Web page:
Campus News

Prof partners with African president to eradicate tropical worm infection

Dan Colley (left)

Microbiology professor Dan Colley met with the president of Zanzibar in December to form an alliance aimed at eliminating the tropical worm infection schistosomiasis from the archipelago off the coast of Tanzania within five years.

“Political support like this is critical to success,” said Colley, who is also is director of the Center for Tropical and Emerging Global Diseases and director of the Schistosomiasis Consortium for Operational Research and Evaluation, a project funded by an $18.7 million grant from the Bill and Melinda Gates Foundation through the University of Georgia Research Foundation Inc.

SCORE’s aim is to identify ways to control and eliminate the parasitic disease that affects approximately 200 million people worldwide. Elimination is defined as reducing transmission of the disease to zero and establishing an active surveillance program to detect and control any resurgence before it spreads.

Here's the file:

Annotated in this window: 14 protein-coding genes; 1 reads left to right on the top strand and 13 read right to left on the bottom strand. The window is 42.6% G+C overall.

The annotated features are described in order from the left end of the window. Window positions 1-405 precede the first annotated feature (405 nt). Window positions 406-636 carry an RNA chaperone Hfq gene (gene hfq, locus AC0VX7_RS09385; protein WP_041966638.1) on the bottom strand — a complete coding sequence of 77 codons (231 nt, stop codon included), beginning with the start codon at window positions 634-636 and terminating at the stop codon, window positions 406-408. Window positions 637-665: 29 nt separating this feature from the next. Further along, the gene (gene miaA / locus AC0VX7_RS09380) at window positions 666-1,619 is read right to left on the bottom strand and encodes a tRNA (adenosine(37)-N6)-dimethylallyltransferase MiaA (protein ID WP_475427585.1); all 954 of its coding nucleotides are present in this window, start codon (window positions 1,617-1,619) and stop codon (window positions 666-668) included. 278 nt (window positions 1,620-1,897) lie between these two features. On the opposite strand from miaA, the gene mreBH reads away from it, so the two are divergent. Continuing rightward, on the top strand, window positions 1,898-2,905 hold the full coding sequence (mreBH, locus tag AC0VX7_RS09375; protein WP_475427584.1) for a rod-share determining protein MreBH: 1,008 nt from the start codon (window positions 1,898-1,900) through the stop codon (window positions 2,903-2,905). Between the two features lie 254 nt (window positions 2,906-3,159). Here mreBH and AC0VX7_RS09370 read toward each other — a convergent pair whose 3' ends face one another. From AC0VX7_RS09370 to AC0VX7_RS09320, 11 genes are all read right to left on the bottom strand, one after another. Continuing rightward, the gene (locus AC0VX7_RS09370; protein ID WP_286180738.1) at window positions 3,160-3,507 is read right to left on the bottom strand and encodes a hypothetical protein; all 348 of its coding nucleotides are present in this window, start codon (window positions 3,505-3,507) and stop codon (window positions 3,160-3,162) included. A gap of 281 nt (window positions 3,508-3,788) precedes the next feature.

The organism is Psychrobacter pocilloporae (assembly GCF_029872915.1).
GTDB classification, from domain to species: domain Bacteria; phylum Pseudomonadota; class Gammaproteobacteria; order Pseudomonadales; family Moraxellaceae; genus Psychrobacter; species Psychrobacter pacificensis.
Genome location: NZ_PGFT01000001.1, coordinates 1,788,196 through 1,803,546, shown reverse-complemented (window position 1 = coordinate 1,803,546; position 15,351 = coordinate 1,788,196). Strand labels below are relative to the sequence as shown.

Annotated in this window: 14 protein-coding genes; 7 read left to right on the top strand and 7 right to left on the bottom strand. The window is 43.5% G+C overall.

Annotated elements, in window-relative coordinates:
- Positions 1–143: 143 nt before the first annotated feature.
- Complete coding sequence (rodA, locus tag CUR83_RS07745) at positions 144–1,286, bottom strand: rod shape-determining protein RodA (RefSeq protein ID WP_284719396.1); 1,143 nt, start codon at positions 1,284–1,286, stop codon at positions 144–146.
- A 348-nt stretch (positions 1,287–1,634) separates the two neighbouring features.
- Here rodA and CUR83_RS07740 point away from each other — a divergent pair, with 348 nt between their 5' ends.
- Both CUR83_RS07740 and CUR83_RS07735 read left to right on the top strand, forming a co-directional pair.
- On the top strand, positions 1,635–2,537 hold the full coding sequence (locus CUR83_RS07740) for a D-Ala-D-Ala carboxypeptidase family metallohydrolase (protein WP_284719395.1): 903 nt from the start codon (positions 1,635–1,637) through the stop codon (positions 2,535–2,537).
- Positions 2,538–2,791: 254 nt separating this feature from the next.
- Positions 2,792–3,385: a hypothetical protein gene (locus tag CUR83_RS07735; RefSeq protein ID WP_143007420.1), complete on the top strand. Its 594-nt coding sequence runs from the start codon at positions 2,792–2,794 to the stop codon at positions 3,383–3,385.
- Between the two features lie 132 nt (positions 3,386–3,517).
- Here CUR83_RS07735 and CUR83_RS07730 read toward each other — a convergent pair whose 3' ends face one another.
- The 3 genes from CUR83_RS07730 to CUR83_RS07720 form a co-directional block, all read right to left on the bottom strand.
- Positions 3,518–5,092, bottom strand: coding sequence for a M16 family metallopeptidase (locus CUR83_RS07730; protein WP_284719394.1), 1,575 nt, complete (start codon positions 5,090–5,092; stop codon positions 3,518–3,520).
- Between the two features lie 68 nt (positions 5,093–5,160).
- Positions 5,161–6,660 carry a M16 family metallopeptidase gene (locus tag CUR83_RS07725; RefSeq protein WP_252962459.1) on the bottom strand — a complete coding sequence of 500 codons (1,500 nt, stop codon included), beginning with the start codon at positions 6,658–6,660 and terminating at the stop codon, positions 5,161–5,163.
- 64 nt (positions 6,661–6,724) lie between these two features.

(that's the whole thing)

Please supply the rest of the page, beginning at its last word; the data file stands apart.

Zanzibar is the study site where SCORE seeks not only to control but also to eliminate schistosomiasis. Studies to gain and sustain control of the parasitic disease are under way in Kenya, Mozambique, Niger, Tanzania and the Ivory Coast. Zanzibar is a good candidate for the successful elimination of schistosomiasis, according to Colley.

“We have support from the highest levels: the minister of health and the president,” said Colley, who also cited the existing low prevalence of the infection; a national plan to control and eliminate neglected tropical diseases, including schistosomiasis; the country’s isolated island geography; reasonably good road, water and sanitation infrastructure; and a manageable population size of 1.2 million people.

In addition, Colley said, SCORE has multiple international partners in Zanzibar who will be contributing funding, drugs, personnel and expertise.

“Elimination of schistosomiasis will require the involvement of experts across a spectrum of expertise-from behavioral change to the killing of the specific fresh water snails that are intermediate hosts,” he said. “SCORE’s long-term aspiration is to develop the information on how to eliminate this neglected tropical disease so that other countries can move their programs forward toward this end.”